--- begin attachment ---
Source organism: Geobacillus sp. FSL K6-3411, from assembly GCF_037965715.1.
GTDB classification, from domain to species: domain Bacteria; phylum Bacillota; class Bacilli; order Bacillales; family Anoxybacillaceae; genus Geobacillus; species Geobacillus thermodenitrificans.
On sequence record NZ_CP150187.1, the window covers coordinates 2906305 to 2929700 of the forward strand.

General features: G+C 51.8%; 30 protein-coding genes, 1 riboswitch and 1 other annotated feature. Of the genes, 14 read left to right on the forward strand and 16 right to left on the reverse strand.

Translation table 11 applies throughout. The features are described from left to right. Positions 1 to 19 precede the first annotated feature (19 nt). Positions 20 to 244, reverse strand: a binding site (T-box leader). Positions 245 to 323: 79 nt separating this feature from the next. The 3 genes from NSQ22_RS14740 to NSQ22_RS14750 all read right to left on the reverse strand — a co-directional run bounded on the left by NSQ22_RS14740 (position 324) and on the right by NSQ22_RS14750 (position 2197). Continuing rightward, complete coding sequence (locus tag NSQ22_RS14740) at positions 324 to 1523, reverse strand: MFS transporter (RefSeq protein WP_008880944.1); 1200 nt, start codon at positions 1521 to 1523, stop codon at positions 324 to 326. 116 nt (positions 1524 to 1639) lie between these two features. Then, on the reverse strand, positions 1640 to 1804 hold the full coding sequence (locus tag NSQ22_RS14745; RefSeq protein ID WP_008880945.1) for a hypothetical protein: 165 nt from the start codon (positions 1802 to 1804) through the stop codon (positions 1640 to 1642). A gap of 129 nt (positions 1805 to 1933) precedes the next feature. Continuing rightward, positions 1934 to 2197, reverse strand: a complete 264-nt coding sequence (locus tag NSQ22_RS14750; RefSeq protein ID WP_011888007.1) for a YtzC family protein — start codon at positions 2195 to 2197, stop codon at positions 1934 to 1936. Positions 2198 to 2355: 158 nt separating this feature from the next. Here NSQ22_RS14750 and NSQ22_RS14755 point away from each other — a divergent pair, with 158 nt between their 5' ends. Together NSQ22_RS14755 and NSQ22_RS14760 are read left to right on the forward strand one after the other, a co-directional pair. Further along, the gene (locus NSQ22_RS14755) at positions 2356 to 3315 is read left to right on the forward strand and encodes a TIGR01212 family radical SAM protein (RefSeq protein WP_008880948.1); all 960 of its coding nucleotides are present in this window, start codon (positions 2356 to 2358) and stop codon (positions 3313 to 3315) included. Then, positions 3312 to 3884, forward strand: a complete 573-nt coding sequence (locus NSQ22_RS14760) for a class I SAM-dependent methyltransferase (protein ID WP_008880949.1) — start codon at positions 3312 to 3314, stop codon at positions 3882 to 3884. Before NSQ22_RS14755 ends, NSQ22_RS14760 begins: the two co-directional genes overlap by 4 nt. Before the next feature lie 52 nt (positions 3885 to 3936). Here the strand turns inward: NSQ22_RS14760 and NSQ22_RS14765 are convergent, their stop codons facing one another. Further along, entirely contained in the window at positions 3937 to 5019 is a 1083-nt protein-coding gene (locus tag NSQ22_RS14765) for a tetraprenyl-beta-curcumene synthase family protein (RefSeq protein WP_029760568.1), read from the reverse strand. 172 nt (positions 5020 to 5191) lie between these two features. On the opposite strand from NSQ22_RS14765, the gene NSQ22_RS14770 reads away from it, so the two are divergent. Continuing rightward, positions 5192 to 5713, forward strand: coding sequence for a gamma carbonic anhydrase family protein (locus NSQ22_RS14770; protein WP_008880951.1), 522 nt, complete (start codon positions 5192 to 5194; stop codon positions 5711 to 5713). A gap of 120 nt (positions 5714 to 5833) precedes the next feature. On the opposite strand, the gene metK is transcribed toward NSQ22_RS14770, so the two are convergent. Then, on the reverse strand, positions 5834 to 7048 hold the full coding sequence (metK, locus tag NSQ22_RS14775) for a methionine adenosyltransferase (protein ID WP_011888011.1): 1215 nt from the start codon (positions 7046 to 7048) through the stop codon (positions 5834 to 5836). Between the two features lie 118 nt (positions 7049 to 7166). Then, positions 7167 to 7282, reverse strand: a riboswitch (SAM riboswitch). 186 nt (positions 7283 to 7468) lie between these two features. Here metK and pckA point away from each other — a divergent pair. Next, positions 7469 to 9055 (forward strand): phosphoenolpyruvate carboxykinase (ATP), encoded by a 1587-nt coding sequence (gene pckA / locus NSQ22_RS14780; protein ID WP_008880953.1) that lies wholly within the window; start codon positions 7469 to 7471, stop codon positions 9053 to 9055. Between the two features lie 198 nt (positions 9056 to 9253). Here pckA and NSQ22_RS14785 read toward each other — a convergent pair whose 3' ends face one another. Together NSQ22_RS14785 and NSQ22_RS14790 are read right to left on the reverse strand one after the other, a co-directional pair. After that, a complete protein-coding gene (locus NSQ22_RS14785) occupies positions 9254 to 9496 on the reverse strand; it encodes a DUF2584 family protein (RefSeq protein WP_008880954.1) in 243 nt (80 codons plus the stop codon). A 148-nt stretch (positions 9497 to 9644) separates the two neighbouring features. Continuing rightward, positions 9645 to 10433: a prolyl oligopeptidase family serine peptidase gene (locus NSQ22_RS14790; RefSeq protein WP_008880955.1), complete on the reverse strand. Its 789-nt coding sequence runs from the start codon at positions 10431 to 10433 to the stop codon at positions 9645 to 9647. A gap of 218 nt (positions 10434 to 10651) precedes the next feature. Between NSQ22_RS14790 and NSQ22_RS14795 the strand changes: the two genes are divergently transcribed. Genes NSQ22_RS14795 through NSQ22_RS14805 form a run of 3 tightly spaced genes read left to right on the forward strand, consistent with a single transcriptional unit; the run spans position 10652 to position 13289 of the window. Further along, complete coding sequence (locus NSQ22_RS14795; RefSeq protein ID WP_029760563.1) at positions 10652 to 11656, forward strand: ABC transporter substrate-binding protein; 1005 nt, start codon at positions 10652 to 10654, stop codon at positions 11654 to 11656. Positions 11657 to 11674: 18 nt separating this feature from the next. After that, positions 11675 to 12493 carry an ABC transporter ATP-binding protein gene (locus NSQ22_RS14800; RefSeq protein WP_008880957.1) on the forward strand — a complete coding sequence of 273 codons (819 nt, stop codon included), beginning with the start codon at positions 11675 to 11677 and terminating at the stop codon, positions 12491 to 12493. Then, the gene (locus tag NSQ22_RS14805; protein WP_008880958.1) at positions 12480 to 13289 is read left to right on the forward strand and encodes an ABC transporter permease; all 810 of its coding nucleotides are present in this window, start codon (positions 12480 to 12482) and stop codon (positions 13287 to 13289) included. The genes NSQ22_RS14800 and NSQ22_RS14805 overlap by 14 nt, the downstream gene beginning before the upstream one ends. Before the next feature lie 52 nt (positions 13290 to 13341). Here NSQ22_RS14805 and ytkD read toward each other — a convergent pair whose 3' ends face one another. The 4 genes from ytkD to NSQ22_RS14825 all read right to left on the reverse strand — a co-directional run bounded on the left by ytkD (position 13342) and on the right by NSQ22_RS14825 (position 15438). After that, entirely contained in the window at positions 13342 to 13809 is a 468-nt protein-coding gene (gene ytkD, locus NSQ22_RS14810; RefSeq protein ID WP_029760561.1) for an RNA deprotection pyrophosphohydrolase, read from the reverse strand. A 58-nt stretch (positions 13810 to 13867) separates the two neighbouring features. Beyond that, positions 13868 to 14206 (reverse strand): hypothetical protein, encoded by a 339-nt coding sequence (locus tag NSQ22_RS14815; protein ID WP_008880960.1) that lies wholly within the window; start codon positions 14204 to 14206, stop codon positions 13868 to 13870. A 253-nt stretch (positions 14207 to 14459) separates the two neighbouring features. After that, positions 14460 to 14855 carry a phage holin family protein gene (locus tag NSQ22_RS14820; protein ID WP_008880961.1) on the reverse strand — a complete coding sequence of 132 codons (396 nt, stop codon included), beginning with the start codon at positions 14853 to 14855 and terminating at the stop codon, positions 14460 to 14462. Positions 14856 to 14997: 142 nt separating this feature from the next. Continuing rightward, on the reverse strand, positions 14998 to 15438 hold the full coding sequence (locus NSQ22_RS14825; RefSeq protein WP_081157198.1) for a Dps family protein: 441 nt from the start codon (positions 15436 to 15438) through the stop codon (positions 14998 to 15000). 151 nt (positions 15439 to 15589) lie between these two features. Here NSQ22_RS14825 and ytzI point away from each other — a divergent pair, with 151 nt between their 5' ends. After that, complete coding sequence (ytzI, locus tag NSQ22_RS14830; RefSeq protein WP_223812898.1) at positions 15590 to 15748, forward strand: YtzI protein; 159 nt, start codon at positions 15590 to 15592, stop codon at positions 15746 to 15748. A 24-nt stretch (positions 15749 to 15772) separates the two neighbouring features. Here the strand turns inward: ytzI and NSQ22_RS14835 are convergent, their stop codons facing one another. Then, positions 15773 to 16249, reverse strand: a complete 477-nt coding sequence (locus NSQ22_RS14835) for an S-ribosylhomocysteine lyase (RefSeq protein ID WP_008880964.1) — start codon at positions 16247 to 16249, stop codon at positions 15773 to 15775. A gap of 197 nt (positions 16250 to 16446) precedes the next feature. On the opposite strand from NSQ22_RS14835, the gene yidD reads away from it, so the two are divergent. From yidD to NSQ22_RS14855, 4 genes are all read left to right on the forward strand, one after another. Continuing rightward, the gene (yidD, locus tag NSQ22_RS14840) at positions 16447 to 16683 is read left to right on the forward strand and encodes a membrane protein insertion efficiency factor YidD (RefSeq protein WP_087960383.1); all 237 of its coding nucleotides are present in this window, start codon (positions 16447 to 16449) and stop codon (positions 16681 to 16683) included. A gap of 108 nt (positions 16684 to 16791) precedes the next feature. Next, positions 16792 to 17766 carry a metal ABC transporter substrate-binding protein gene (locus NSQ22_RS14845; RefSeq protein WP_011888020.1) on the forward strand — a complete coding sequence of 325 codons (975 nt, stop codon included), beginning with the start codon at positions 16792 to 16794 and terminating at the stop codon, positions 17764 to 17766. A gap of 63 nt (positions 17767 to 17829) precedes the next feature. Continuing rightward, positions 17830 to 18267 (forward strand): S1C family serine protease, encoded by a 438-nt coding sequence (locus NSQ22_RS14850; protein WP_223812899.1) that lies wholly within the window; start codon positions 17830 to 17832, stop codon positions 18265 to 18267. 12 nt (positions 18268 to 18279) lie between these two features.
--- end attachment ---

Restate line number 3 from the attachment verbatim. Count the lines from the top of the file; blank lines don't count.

On sequence record NZ_CP150187.1, the window covers coordinates 2906305 to 2929700 of the forward strand.